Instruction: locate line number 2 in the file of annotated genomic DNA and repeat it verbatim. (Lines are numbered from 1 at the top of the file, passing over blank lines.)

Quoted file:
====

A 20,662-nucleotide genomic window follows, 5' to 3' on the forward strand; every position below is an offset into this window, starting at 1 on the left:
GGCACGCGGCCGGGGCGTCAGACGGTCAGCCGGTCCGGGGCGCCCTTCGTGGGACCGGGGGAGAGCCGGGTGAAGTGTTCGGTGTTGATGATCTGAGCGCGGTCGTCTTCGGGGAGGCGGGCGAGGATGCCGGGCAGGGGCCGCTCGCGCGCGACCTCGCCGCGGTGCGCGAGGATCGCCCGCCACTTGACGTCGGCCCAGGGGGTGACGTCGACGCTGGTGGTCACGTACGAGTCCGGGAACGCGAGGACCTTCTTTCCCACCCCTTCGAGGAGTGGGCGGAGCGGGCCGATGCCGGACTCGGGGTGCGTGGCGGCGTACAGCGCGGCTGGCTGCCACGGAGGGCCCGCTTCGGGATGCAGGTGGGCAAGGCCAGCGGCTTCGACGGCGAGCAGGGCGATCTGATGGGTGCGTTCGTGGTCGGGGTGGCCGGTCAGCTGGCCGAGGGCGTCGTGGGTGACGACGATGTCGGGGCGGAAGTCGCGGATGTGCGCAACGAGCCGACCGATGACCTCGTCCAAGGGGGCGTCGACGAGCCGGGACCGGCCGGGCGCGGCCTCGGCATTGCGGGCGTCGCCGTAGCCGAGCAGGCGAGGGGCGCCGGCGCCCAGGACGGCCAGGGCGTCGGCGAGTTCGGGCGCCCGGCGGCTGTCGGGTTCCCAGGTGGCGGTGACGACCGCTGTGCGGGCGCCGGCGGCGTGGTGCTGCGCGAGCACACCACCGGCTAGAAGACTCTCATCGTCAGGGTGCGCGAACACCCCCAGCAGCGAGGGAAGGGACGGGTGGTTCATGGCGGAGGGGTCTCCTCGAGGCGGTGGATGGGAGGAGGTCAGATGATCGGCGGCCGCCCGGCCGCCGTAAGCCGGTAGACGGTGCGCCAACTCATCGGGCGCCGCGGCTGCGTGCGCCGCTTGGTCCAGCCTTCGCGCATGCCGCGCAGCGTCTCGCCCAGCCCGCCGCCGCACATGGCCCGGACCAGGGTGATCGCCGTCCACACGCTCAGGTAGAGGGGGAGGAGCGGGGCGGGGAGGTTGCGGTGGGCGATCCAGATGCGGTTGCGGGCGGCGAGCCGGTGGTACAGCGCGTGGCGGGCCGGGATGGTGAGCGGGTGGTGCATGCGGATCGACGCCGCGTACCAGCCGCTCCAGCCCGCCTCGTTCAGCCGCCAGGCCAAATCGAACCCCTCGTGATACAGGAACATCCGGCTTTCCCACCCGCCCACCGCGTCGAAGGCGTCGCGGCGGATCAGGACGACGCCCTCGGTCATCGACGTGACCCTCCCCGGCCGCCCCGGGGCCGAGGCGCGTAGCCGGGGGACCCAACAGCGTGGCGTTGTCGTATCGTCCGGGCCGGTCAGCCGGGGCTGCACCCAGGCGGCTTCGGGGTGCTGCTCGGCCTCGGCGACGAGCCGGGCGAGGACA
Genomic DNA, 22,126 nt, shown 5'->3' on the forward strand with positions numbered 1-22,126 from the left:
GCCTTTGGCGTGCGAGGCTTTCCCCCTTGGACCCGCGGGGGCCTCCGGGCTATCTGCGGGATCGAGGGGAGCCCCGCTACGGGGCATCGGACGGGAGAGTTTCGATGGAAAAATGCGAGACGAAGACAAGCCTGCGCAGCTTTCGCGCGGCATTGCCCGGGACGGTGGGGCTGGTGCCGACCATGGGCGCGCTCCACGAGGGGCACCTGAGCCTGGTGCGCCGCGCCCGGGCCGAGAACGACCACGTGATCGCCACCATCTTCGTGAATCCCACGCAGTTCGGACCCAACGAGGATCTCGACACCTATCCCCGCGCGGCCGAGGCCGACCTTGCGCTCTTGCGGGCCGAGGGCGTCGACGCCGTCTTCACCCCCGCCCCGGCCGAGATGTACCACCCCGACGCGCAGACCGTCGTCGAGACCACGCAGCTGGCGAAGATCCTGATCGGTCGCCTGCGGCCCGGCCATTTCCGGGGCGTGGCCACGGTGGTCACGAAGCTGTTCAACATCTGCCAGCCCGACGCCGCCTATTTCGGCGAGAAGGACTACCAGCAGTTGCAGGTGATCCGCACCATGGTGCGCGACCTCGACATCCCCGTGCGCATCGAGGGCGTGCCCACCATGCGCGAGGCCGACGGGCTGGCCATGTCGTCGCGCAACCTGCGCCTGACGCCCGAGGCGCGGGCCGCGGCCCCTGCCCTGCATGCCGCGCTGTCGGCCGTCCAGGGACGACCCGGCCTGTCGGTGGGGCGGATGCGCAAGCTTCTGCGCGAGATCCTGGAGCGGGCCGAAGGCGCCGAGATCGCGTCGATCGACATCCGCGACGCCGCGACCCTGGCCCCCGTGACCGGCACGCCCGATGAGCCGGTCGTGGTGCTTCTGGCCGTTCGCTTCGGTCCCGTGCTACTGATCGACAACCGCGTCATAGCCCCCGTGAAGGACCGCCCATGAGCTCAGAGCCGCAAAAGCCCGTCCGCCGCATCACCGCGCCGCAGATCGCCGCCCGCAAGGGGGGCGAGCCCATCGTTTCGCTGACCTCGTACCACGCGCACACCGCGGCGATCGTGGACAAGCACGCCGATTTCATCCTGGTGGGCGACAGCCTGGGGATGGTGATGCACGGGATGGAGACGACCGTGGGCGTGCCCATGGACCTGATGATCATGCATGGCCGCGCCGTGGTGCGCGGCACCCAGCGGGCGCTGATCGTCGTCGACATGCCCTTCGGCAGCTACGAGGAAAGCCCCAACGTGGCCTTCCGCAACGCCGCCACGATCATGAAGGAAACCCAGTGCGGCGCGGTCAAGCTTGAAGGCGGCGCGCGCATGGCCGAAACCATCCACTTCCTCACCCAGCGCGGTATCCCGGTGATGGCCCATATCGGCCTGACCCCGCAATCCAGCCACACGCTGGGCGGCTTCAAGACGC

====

GGCACGCGGCCGGGGCGTCAGACGGTCAGCCGGTCCGGGGCGCCCTTCGTGGGACCGGGGGAGAGCCGGGTGAAGTGTTCGGTGTTGATGATCTGAGCGCGGTCGTCTTCGGGGAGGCGGGCGAGGATGCCGGGCAGGGGCCGCTCGCGCGCGACCTCGCCGCGGTGCGCGAGGATCGCCCGCCACTTGACGTCGGCCCAGGGGGTGACGTCGACGCTGGTGGTCACGTACGAGTCCGGGAACGCGAGGACCTTCTTTCCCACCCCTTCGAGGAGTGGGCGGAGCGGGCCGATGCCGGACTCGGGGTGCGTGGCGGCGTACAGCGCGGCTGGCTGCCACGGAGGGCCCGCTTCGGGATGCAGGTGGGCAAGGCCAGCGGCTTCGACGGCGAGCAGGGCGATCTGATGGGTGCGTTCGTGGTCGGGGTGGCCGGTCAGCTGGCCGAGGGCGTCGTGGGTGACGACGATGTCGGGGCGGAAGTCGCGGATGTGCGCAACGAGCCGACCGATGACCTCGTCCAAGGGGGCGTCGACGAGCCGGGACCGGCCGGGCGCGGCCTCGGCATTGCGGGCGTCGCCGTAGCCGAGCAGGCGAGGGGCGCCGGCGCCCAGGACGGCCAGGGCGTCGGCGAGTTCGGGCGCCCGGCGGCTGTCGGGTTCCCAGGTGGCGGTGACGACCGCTGTGCGGGCGCCGGCGGCGTGGTGCTGCGCGAGCACACCACCGGCTAGAAGACTCTCATCGTCAGGGTGCGCGAACACCCCCAGCAGCGAGGGAAGGGACGGGTGGTTCATGGCGGAGGGGTCTCCTCGAGGCGGTGGATGGGAGGAGGTCAGATGATCGGCGGCCGCCCGGCCGCCGTAAGCCGGTAGACGGTGCGCCAACTCATCGGGCGCCGCGGCTGCGTGCGCCGCTTGGTCCAGCCTTCGCGCATGCCGCGCAGCGTCTCGCCCAGCCCGCCGCCGCACATGGCCCGGACCAGGGTGATCGCCGTCCACACGCTCAGGTAGAGGGGGAGGAGCGGGGCGGGGAGGTTGCGGTGGGCGATCCAGATGCGGTTGCGGGCGGCGAGCCGGTGGTACAGCGCGTGGCGGGCCGGGATGGTGAGCGGGTGGTGCATGCGGATCGACGCCGCGTACCAGCCGCTCCAGCCCGCCTCGTTCAGCCGCCAGGCCAAATCGAACCCCTCGTGATACAGGAACATCCGGCTTTCCCACCCGCCCACCGCGTCGAAGGCGTCGCGGCGGATCAGGACGACGCCCTCGGTCATCGACGTGACCCTCCCCGGCCGCCCCGGGGCCGAGGCGCGTAGCCGGGGGACCCAACAGCGTGGCGTTGTCGTATCGTCCGGGCCGGTCAGCCGGGGCTGCACCCAGGCGGCTTCGGGGTGCTGCTCGGCCTCGGCGACGAGCCGGGCGAGGACA